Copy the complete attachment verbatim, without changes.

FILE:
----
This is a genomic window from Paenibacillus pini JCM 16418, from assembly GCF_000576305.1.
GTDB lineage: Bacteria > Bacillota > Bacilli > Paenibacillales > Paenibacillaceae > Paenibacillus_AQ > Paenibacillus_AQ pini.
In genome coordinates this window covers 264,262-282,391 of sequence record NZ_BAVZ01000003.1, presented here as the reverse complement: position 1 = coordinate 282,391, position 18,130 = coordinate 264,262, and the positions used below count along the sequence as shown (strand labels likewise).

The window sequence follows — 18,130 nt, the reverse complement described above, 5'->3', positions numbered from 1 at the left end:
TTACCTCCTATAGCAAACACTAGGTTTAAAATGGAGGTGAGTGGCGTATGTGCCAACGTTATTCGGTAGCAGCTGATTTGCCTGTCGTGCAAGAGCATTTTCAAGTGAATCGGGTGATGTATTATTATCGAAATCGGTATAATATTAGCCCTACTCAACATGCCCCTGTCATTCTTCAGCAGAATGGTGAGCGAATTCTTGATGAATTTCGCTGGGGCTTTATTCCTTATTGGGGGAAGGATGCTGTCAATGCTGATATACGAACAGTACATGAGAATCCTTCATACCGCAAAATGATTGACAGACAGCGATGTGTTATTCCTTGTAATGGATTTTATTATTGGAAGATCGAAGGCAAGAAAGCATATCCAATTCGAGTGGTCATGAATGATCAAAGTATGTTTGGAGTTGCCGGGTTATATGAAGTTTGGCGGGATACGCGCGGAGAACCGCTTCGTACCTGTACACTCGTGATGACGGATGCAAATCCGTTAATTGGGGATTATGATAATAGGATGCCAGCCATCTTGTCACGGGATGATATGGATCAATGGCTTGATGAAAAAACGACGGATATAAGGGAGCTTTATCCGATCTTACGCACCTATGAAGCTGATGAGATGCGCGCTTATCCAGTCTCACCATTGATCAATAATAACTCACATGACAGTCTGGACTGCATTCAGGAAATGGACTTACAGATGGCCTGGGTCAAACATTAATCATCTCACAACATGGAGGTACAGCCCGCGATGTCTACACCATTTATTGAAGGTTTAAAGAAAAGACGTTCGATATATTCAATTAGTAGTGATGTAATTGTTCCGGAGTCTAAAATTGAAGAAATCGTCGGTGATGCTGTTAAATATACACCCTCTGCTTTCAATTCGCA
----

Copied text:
This is a genomic window from Paenibacillus pini JCM 16418, from assembly GCF_000576305.1.
GTDB lineage: Bacteria > Bacillota > Bacilli > Paenibacillales > Paenibacillaceae > Paenibacillus_AQ > Paenibacillus_AQ pini.
In genome coordinates this window covers 264,262-282,391 of sequence record NZ_BAVZ01000003.1, presented here as the reverse complement: position 1 = coordinate 282,391, position 18,130 = coordinate 264,262, and the positions used below count along the sequence as shown (strand labels likewise).

The window sequence follows — 18,130 nt, the reverse complement described above, 5'->3', positions numbered from 1 at the left end:
TTACCTCCTATAGCAAACACTAGGTTTAAAATGGAGGTGAGTGGCGTATGTGCCAACGTTATTCGGTAGCAGCTGATTTGCCTGTCGTGCAAGAGCATTTTCAAGTGAATCGGGTGATGTATTATTATCGAAATCGGTATAATATTAGCCCTACTCAACATGCCCCTGTCATTCTTCAGCAGAATGGTGAGCGAATTCTTGATGAATTTCGCTGGGGCTTTATTCCTTATTGGGGGAAGGATGCTGTCAATGCTGATATACGAACAGTACATGAGAATCCTTCATACCGCAAAATGATTGACAGACAGCGATGTGTTATTCCTTGTAATGGATTTTATTATTGGAAGATCGAAGGCAAGAAAGCATATCCAATTCGAGTGGTCATGAATGATCAAAGTATGTTTGGAGTTGCCGGGTTATATGAAGTTTGGCGGGATACGCGCGGAGAACCGCTTCGTACCTGTACACTCGTGATGACGGATGCAAATCCGTTAATTGGGGATTATGATAATAGGATGCCAGCCATCTTGTCACGGGATGATATGGATCAATGGCTTGATGAAAAAACGACGGATATAAGGGAGCTTTATCCGATCTTACGCACCTATGAAGCTGATGAGATGCGCGCTTATCCAGTCTCACCATTGATCAATAATAACTCACATGACAGTCTGGACTGCATTCAGGAAATGGACTTACAGATGGCCTGGGTCAAACATTAATCATCTCACAACATGGAGGTACAGCCCGCGATGTCTACACCATTTATTGAAGGTTTAAAGAAAAGACGTTCGATATATTCAATTAGTAGTGATGTAATTGTTCCGGAGTCTAAAATTGAAGAAATCGTCGGTGATGCTGTTAAATATACACCCTCTGCTTTCAATTCGCA